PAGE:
The United States began playing an active role in the Middle East and North Africa region (MENA) since World War II, establishing a strategic partnership with the Kingdom of Saudi Arabia and the shah of Iran, and developing close relations with Egypt since the Anwar Sadat presidency.
The MENA region plays an essential geopolitical role because most of world crude oil transits through the Strait of Hormuz, between Oman, the UAE and Iran, and the Suez Canal in Egypt is the main maritime route between Asia and Europe.
Since the shah of Iran was overthrown in 1979, U.S foreign policy has been directed to the containment of Iran, supporting its main rivals in the region: Israel and Saudi Arabia.
The conclusion of the Abraham Accords, which were the result of a successful mediation by the 45th president of the United States, Donald Trump, represented a major step toward the normalization of diplomatic relations between Israel and the Arab countries in the region.
For many years, the United States has been providing financial assistance to Egypt, about $1.5 billion per year, to safeguard the transit through the Suez Canal and to preserve peace in the region.
The U.S. strategic partnership with Egypt and Saudi Arabia worked well during the Trump administration. However, since Joe Biden assumed the presidency, he devoted his efforts to revive the Joint Comprehensive Plan of Action with Iran, restarting negotiations with the main rival of Saudi Arabia in the Middle East, while expressing strong criticism of the Saudi leadership.
While the United States and Saudi Arabia have deep ties that go beyond the oil trade, the kingdom felt the need to find additional partners to protect its interests.
Therefore, instead of the United States brokering a nuclear nonproliferation deal with Iran, China mediated a peace agreement between Iran and Saudi Arabia, which re-established diplomatic ties between the two regional powers.
It is the first time since World War II that the United States is left sidelined in a major diplomatic agreement in the Middle East.
The Saudi-Iran rapprochement threatens the expansion of the Abraham Accords, as it may dissuade Saudi Arabia from joining them, after re-establishing diplomatic relations with Iran, which is Israel's foe in the region.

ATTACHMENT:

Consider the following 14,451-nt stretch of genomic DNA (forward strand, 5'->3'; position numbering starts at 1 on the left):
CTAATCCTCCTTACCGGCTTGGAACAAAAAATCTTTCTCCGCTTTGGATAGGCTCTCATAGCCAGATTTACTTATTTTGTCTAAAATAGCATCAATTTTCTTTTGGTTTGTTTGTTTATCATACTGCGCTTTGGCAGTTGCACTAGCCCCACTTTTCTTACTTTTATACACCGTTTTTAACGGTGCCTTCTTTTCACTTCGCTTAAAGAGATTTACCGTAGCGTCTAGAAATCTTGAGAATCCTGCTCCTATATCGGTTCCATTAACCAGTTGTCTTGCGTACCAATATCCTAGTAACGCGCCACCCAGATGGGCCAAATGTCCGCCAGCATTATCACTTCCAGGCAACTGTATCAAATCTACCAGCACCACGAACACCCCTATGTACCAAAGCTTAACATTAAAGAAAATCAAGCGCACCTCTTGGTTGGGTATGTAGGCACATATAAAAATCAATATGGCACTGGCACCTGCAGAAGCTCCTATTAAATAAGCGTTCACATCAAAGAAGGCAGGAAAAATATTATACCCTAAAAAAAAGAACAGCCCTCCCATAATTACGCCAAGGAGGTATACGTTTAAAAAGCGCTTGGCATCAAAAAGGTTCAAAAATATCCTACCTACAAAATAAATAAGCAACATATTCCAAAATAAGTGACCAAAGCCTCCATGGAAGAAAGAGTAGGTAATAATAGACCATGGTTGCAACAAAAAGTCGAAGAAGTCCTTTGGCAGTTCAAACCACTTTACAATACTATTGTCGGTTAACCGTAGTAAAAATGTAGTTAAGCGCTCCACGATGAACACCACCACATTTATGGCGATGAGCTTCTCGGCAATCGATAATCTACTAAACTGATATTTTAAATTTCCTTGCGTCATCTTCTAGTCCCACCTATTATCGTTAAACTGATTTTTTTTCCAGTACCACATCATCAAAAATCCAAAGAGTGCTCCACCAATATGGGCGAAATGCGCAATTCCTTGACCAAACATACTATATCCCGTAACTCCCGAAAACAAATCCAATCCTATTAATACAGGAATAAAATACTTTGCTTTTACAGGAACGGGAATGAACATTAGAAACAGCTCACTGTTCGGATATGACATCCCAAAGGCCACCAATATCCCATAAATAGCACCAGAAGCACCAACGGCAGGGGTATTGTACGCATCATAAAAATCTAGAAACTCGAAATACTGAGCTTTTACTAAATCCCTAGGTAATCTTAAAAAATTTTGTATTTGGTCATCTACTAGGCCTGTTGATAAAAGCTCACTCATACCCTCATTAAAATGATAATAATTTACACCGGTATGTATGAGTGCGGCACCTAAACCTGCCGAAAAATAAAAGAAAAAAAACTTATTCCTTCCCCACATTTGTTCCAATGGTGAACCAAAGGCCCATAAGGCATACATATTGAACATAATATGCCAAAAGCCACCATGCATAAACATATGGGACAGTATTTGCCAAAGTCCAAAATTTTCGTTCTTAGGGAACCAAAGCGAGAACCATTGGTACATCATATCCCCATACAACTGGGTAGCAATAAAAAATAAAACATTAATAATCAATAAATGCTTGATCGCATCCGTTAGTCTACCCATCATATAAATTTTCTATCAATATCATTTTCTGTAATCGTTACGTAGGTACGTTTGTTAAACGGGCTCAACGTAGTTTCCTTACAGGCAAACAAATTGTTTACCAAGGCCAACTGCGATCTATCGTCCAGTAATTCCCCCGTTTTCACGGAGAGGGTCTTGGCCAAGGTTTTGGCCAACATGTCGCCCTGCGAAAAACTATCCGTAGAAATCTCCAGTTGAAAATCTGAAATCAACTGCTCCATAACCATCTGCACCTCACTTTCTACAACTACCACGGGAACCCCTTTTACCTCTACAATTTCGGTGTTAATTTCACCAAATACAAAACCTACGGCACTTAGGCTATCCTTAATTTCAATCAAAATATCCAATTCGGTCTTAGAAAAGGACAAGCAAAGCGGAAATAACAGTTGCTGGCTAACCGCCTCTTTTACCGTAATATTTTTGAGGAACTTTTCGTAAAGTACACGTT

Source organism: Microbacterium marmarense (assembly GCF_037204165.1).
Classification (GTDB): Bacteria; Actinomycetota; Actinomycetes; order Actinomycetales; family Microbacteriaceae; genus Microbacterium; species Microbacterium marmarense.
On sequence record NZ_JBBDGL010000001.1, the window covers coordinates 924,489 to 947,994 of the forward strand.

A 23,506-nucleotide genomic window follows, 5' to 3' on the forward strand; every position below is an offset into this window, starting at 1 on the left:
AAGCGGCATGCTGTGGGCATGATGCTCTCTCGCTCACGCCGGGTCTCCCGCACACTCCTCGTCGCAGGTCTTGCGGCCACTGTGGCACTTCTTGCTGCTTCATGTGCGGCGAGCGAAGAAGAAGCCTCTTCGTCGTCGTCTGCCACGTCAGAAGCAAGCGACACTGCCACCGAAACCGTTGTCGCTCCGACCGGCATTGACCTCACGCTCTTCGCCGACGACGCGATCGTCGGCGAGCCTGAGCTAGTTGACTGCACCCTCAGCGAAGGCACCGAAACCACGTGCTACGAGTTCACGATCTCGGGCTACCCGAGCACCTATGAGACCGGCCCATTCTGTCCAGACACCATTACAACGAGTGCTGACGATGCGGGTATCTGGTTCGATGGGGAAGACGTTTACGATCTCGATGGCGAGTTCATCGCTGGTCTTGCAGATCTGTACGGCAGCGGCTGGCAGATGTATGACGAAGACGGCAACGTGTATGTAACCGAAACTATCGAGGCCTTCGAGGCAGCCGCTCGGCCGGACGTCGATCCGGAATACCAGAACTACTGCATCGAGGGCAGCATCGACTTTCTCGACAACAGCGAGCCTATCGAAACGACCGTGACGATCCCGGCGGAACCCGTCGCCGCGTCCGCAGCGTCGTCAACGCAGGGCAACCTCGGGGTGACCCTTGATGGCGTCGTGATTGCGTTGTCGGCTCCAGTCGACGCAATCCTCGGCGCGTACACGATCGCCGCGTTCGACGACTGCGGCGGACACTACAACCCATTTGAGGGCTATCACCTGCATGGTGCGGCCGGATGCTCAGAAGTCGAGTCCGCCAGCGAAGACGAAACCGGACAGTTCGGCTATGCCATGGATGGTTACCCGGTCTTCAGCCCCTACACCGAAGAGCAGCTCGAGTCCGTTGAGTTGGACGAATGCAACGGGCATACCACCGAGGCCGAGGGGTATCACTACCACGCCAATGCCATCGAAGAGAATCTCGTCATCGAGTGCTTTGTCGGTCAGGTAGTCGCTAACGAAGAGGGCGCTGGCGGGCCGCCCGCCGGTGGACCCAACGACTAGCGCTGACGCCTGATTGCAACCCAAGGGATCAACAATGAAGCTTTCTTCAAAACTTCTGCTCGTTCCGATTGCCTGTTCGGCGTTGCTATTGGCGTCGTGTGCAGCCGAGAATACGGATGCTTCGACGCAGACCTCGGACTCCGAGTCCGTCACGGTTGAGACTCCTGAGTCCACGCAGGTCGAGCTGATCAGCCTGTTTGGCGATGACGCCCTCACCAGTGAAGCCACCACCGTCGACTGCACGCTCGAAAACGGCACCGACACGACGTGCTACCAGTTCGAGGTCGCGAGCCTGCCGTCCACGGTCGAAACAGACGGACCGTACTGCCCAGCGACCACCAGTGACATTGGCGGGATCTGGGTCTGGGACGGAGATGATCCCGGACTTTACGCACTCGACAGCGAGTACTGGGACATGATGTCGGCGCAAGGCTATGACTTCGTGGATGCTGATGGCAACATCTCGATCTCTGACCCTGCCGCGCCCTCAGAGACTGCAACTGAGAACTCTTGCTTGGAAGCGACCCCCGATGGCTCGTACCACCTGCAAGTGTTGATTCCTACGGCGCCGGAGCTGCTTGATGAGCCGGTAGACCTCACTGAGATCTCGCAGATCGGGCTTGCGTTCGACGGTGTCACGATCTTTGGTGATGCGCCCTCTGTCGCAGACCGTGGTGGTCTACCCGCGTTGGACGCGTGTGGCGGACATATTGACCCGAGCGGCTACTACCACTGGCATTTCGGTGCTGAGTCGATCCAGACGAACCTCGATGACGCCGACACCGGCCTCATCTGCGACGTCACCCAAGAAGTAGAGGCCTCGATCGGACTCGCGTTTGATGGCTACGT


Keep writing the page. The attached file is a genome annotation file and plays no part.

During his electoral campaign, President Biden vowed to get tough on Egyptian President Abdel Fattah El-Sisi, but he adopted an ambiguous policy. He first threatened the withdrawal of financial aid to the country, and then disbursed millions of dollars in military aid.
Apparently, such an ambiguous policy backfired.
In fact, this month, leaked documents showed that Egypt planned to supply weapons to Russia, while the United States is giving billions of dollars in aid to Ukraine to counter Russia.
Although Egypt denied such accusations, in recent years it increased its bilateral relations with Russia, which is providing support for the construction of a nuclear power plant in El Dabaa, northwest of Cairo.
These recent developments are clear evidence that, because of the Biden administration's contradictory policies with U.S. allies, the U.S. influence in the Middle East is declining.
The U.S. leadership should set a clear and unambiguous policy with its allies in order to reassert its protagonist role and preserve peace and stability in the MENA region.
Francesco Stipo is an author and expert in international affairs. He is the president of the Houston Energy Club, a member of the National Press Club in Washington D.C., a fellow of the World Academy of Art and Science, and recently joined the Bretton Woods Committee. Born in Italy, Dr. Stipo is a naturalized United States citizen. He holds a Ph.D. in International Law and a Master's Degree in Comparative Law from the University of Miami. Read Francesco Stipo's Reports — More Here.
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